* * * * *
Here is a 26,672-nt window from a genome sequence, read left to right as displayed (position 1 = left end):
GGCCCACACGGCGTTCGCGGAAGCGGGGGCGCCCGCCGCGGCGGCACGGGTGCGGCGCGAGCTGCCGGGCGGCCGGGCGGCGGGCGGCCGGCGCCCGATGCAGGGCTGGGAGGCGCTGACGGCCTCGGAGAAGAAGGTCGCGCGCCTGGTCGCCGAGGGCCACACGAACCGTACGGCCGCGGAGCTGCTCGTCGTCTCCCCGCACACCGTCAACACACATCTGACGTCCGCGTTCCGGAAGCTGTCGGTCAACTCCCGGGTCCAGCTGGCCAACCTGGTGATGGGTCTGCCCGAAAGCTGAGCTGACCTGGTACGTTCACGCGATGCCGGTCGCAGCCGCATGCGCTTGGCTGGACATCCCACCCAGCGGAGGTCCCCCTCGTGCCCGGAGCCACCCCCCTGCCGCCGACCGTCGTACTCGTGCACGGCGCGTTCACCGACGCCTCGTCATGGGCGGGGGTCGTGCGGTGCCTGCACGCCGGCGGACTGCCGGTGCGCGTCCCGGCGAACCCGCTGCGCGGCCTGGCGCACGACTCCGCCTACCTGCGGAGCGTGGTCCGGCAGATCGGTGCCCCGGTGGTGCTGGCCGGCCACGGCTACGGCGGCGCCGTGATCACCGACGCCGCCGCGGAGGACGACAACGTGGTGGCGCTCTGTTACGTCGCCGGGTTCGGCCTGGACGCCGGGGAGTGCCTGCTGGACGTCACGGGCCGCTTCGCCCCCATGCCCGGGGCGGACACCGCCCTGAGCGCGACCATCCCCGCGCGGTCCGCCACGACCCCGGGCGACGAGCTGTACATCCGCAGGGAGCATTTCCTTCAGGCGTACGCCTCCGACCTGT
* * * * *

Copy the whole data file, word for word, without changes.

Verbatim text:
Here is a 26,672-nt window from a genome sequence, read left to right as displayed (position 1 = left end):
GGCCCACACGGCGTTCGCGGAAGCGGGGGCGCCCGCCGCGGCGGCACGGGTGCGGCGCGAGCTGCCGGGCGGCCGGGCGGCGGGCGGCCGGCGCCCGATGCAGGGCTGGGAGGCGCTGACGGCCTCGGAGAAGAAGGTCGCGCGCCTGGTCGCCGAGGGCCACACGAACCGTACGGCCGCGGAGCTGCTCGTCGTCTCCCCGCACACCGTCAACACACATCTGACGTCCGCGTTCCGGAAGCTGTCGGTCAACTCCCGGGTCCAGCTGGCCAACCTGGTGATGGGTCTGCCCGAAAGCTGAGCTGACCTGGTACGTTCACGCGATGCCGGTCGCAGCCGCATGCGCTTGGCTGGACATCCCACCCAGCGGAGGTCCCCCTCGTGCCCGGAGCCACCCCCCTGCCGCCGACCGTCGTACTCGTGCACGGCGCGTTCACCGACGCCTCGTCATGGGCGGGGGTCGTGCGGTGCCTGCACGCCGGCGGACTGCCGGTGCGCGTCCCGGCGAACCCGCTGCGCGGCCTGGCGCACGACTCCGCCTACCTGCGGAGCGTGGTCCGGCAGATCGGTGCCCCGGTGGTGCTGGCCGGCCACGGCTACGGCGGCGCCGTGATCACCGACGCCGCCGCGGAGGACGACAACGTGGTGGCGCTCTGTTACGTCGCCGGGTTCGGCCTGGACGCCGGGGAGTGCCTGCTGGACGTCACGGGCCGCTTCGCCCCCATGCCCGGGGCGGACACCGCCCTGAGCGCGACCATCCCCGCGCGGTCCGCCACGACCCCGGGCGACGAGCTGTACATCCGCAGGGAGCATTTCCTTCAGGCGTACGCCTCCGACCTGT